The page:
Friday, December 10, 2010

Hogs and helicopters

A wild pig doesn't have to be Hogzilla to be menacing, but when you add a helicopter into the mix they don't stand a chance. Texans consider this a good thing, since feral pigs (a.k.a. boars, hogs, or razorbacks) are an invasive species that has overrun their state. An estimated 2 million wild hogs cause $52 million a year in crop damage. They eat everything - including each other, root up plants and turf, trample crops and fences, pollute water sources, and steal animal feed. Ordinary citizens can't pay to hunt from a helicopter, but the Texas Parks & Wildlife Department will issue a permit to helicopter operators for aerial wildlife and exotic animal management. As long as the gunners aboard have a valid Texas hunting license, and landowners agree to allow the helicopter shootings on their land, they can take aim at dozens of the beasts before they reproduce further. "You can kill 300 in a day from up here in the Panhandle and you've just slowed them down is all," says the pilot of what some are calling a "pork chopper." The helicopter can be deadly for the hunted - and occasionally for the hunters. But in Bagneres-de-Luchon, France, on Monday, a helicopter was used not to shoot wild pigs, but to extricate a 30-year-old woman who had been chased up a tree by them!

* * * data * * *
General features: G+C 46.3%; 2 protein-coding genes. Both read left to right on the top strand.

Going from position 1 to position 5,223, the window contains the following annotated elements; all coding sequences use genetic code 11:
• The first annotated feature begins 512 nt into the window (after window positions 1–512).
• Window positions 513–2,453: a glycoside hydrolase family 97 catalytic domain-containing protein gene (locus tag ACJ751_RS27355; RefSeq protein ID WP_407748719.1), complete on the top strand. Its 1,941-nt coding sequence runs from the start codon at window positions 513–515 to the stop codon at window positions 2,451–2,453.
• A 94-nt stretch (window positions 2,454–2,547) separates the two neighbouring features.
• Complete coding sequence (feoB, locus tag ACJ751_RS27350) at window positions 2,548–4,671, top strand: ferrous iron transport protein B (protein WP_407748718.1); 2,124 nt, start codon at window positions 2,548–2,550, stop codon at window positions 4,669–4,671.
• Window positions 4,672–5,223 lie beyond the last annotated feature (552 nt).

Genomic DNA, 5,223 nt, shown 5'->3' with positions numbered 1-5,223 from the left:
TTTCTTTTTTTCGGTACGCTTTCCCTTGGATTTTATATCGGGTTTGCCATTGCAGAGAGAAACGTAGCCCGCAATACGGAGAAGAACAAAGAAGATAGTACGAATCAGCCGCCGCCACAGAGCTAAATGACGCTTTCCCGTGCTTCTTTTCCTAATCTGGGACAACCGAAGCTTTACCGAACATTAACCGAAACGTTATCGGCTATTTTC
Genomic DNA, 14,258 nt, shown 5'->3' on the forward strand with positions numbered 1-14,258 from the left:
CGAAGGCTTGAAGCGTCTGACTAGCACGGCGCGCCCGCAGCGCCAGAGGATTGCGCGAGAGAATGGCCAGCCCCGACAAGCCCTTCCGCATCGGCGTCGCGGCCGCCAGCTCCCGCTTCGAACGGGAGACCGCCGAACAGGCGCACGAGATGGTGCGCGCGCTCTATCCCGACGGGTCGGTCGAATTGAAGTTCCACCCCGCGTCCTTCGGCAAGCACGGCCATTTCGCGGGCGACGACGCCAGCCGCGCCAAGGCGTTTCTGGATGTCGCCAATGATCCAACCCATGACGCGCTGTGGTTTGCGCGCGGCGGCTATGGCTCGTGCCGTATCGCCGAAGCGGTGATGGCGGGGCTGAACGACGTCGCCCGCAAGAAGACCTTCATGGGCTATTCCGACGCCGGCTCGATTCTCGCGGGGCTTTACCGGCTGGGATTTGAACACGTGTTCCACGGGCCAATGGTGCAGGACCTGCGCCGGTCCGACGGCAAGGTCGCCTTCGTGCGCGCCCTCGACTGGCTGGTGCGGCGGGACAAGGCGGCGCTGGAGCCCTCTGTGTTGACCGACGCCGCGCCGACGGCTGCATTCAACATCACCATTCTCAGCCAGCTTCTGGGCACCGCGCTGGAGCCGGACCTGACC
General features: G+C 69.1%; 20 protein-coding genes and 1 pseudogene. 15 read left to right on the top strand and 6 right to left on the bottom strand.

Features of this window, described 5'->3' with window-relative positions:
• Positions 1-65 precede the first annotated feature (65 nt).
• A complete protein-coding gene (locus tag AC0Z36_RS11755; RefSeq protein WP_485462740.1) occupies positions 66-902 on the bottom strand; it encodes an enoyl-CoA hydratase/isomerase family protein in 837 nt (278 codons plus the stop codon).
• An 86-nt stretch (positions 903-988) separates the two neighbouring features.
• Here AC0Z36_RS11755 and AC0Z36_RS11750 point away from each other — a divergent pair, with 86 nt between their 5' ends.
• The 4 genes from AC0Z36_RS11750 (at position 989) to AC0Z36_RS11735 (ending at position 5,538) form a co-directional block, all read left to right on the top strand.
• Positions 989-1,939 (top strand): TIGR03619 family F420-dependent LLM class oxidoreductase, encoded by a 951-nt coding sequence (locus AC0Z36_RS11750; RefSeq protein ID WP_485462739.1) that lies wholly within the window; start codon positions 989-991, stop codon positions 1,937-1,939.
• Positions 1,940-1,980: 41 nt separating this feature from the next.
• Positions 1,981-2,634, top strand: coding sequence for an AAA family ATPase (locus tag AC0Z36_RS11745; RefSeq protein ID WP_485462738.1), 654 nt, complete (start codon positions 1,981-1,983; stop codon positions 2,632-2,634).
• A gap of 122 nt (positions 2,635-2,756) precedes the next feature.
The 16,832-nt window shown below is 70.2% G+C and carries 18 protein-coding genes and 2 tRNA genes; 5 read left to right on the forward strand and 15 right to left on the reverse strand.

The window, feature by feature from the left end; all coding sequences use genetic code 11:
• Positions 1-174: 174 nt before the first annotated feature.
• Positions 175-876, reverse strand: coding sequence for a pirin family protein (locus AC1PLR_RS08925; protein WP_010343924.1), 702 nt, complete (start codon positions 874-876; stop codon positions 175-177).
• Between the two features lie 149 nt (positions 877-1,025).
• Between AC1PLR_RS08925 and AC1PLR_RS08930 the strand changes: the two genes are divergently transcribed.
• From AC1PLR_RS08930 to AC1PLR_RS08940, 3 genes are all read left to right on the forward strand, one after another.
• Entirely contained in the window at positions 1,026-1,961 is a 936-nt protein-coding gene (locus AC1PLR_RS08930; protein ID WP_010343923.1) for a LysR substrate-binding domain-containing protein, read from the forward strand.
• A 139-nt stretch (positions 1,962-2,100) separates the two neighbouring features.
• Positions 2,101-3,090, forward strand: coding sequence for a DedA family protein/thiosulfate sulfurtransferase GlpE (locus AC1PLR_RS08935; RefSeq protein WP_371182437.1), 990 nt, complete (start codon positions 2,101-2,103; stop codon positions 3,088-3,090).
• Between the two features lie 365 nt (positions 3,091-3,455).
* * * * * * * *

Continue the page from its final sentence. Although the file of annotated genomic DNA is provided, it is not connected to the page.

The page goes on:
1 comment:

  1. Those wild boars are scary looking. I remember hearing about a car accident here in France in which a car hit a group of them standing in the road. Everyone in the car was killed. I don't know if any boars survived.


You may add your comments here.